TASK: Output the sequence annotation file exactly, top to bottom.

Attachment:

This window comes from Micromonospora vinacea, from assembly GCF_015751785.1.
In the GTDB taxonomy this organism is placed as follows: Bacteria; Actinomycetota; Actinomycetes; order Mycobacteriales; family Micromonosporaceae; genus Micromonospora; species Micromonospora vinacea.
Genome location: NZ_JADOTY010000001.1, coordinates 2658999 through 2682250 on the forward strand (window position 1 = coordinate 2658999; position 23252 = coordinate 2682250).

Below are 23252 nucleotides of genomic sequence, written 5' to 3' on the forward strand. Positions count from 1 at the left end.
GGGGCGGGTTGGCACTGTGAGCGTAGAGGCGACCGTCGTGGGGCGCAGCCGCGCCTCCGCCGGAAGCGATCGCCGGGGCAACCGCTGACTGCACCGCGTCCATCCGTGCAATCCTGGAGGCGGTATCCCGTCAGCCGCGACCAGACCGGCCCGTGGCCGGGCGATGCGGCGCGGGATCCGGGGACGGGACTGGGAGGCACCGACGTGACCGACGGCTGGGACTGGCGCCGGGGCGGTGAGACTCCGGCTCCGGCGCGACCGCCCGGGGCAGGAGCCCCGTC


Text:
This window comes from Micromonospora vinacea, from assembly GCF_015751785.1.
In the GTDB taxonomy this organism is placed as follows: Bacteria; Actinomycetota; Actinomycetes; order Mycobacteriales; family Micromonosporaceae; genus Micromonospora; species Micromonospora vinacea.
Genome location: NZ_JADOTY010000001.1, coordinates 2658999 through 2682250 on the forward strand (window position 1 = coordinate 2658999; position 23252 = coordinate 2682250).

Below are 23252 nucleotides of genomic sequence, written 5' to 3' on the forward strand. Positions count from 1 at the left end.
GGGGCGGGTTGGCACTGTGAGCGTAGAGGCGACCGTCGTGGGGCGCAGCCGCGCCTCCGCCGGAAGCGATCGCCGGGGCAACCGCTGACTGCACCGCGTCCATCCGTGCAATCCTGGAGGCGGTATCCCGTCAGCCGCGACCAGACCGGCCCGTGGCCGGGCGATGCGGCGCGGGATCCGGGGACGGGACTGGGAGGCACCGACGTGACCGACGGCTGGGACTGGCGCCGGGGCGGTGAGACTCCGGCTCCGGCGCGACCGCCCGGGGCAGGAGCCCCGTC